danielbachhuber Sep 27, 2018

Member

Some conversation in #meta today: https://wordpress.slack.com/archives/C02QB8GMM/p1538053117000100

Notably, from @Otto42 (specific to option 2):

By and large I would be against this. There's nothing wrong with us generally using trunk versions of plugins on .org, but if you're going to potentially pollute that trunk with bleeding edge nightlies without human intervention, then I'd be more inclined to stop doing that and to pin gutenberg to the latest release version instead.
The important thing about code we run on .org is that it must work. If it stops, for any reason, then we have to go in and intervene. Making a system where pieces are changing automatically is difficult and error prone. I like the SVN being used because it means that somebody must manually upload the files to there. More eyeballs is a good thing. It's unlikely somebody will upload broken code to the SVN, or if they do, then we have a historical record of who did what, when, and why.

And from @Clorith:

I wonder about the value in doing this now though, with yesterdays talks, it seems liek they want to get it into core sooner rather than later (paraphrasing), which means it'll be in the WP nightly any way?
And also those that end up running nightlies that have an even higher "break factor" than a normal release, if it's readily available on .org via the plugin page

I'd be fine with leaving my current implementation (https://builds.danielbachhuber.com/gutenberg-nightly.zip) running for the next couple of months if we don't want to invest more time into it.

Member

danielbachhuber commented Sep 27, 2018

Some conversation in #meta today: https://wordpress.slack.com/archives/C02QB8GMM/p1538053117000100

Notably, from @Otto42 (specific to option 2):

By and large I would be against this. There's nothing wrong with us generally using trunk versions of plugins on .org, but if you're going to potentially pollute that trunk with bleeding edge nightlies without human intervention, then I'd be more inclined to stop doing that and to pin gutenberg to the latest release version instead.
The important thing about code we run on .org is that it must work. If it stops, for any reason, then we have to go in and intervene. Making a system where pieces are changing automatically is difficult and error prone. I like the SVN being used because it means that somebody must manually upload the files to there. More eyeballs is a good thing. It's unlikely somebody will upload broken code to the SVN, or if they do, then we have a historical record of who did what, when, and why.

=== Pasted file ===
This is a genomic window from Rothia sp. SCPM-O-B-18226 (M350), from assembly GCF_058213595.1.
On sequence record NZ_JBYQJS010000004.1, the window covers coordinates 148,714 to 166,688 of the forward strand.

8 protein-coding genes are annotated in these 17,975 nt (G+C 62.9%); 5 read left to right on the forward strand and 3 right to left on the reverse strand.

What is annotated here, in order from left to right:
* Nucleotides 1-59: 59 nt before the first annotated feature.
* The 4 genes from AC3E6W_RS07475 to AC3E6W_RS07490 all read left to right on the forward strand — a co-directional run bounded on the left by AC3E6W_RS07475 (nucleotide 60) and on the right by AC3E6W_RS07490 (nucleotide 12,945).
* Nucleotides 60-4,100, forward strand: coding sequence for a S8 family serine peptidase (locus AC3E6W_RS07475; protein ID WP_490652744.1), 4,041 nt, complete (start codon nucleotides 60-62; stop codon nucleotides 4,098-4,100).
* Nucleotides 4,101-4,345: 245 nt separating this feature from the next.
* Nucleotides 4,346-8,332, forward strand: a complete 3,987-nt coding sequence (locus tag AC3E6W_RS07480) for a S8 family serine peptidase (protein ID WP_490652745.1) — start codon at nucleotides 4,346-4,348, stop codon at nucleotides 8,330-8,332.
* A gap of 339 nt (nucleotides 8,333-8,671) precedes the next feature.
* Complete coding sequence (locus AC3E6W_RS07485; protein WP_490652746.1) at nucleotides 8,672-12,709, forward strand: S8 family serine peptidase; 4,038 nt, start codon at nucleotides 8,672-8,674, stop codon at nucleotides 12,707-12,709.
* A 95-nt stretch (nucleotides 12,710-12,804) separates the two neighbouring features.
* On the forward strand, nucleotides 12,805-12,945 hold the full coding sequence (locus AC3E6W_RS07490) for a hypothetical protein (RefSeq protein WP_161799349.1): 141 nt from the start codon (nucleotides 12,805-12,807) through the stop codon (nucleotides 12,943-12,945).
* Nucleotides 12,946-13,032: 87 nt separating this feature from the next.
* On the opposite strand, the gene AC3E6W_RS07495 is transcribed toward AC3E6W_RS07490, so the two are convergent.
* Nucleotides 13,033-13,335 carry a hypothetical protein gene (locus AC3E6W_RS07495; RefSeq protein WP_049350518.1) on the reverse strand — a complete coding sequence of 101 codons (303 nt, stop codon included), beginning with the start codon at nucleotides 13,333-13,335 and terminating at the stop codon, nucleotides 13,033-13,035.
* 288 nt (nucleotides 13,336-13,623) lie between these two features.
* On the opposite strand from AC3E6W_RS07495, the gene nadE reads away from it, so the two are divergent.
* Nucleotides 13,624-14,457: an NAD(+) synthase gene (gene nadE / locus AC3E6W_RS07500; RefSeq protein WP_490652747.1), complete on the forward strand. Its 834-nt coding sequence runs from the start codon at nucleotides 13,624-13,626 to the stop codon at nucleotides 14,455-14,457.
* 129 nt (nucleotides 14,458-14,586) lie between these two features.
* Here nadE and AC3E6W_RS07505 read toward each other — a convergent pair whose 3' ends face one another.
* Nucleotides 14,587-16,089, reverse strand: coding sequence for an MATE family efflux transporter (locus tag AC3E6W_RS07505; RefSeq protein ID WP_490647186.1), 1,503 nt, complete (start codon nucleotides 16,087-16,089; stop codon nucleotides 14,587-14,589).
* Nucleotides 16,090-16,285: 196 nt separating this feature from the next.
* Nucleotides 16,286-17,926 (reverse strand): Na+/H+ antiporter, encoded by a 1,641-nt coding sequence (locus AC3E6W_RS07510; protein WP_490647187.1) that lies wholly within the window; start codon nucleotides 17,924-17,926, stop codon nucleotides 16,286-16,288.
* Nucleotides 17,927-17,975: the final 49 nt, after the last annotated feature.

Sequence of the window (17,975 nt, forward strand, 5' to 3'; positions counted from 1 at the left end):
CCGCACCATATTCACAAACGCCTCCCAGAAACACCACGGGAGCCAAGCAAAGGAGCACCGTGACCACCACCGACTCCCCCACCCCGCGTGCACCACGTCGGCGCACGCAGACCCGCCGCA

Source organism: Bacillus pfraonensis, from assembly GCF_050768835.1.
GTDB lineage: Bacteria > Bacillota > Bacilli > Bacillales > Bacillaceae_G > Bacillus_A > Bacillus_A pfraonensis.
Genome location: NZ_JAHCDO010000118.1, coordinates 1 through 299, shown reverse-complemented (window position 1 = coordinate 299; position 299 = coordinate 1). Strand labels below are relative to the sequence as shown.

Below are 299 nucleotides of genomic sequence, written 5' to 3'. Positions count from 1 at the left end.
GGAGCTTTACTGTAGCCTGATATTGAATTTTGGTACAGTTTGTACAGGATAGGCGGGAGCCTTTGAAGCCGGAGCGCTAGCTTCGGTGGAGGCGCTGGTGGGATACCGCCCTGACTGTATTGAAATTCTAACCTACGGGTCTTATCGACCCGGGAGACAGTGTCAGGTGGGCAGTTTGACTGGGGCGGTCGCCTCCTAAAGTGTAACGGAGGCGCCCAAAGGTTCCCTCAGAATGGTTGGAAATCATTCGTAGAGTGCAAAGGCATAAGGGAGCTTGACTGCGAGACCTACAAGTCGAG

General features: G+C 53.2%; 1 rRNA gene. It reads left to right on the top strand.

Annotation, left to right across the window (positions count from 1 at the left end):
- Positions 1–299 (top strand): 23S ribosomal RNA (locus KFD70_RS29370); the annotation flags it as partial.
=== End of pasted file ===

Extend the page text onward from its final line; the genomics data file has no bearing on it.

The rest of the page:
And from @Clorith:

I wonder about the value in doing this now though, with yesterdays talks, it seems liek they want to get it into core sooner rather than later (paraphrasing), which means it'll be in the WP nightly any way?
And also those that end up running nightlies that have an even higher "break factor" than a normal release, if it's readily available on .org via the plugin page

I'd be fine with leaving my current implementation (https://builds.danielbachhuber.com/gutenberg-nightly.zip) running for the next couple of months if we don't want to invest more time into it.

@tofumatt

This comment has been minimized.

Show comment
Hide comment
@tofumatt

tofumatt Sep 27, 2018

Member

Oh, right, I'm sorry, I should have clarified:

I would consider SVN plugin trunk for releases and RCs, not development versions too. I don't see much value in pushing master to there except for translators. Maybe that's worthwhile? Dunno.

But offering a "nightly" .zip to the world in an automated fashion would be ace.

Member

tofumatt commented Sep 27, 2018

Oh, right, I'm sorry, I should have clarified:

I would consider SVN plugin trunk for releases and RCs, not development versions too. I don't see much value in pushing master to there except for translators. Maybe that's worthwhile? Dunno.

But offering a "nightly" .zip to the world in an automated fashion would be ace.

@chrisvanpatten

This comment has been minimized.

Show comment
Hide comment
@chrisvanpatten

chrisvanpatten Sep 27, 2018

Contributor

(On a related token, if there was a nightly easily available it would be super cool to see a nightly-based frontenberg somewhere in the wild for quickly testing the state of things without needing to spin up an environment.)

Contributor

chrisvanpatten commented Sep 27, 2018

(On a related token, if there was a nightly easily available it would be super cool to see a nightly-based frontenberg somewhere in the wild for quickly testing the state of things without needing to spin up an environment.)

@danielbachhuber

This comment has been minimized.

Show comment
Hide comment
@danielbachhuber

danielbachhuber Oct 2, 2018

Member

I made a build process enhancement to: 1) bump to next version, 2) append -alpha-<short-hash>:

image

I've also blogged it here: https://danielbachhuber.com/2018/10/02/gutenberg-nightly-build/

Member

danielbachhuber commented Oct 2, 2018

I made a build process enhancement to: 1) bump to next version, 2) append -alpha-<short-hash>:

image

I've also blogged it here: https://danielbachhuber.com/2018/10/02/gutenberg-nightly-build/

@mtias mtias added Future and removed Future labels Oct 7, 2018

Sign up for free to join this conversation on GitHub. Already have an account? Sign in to comment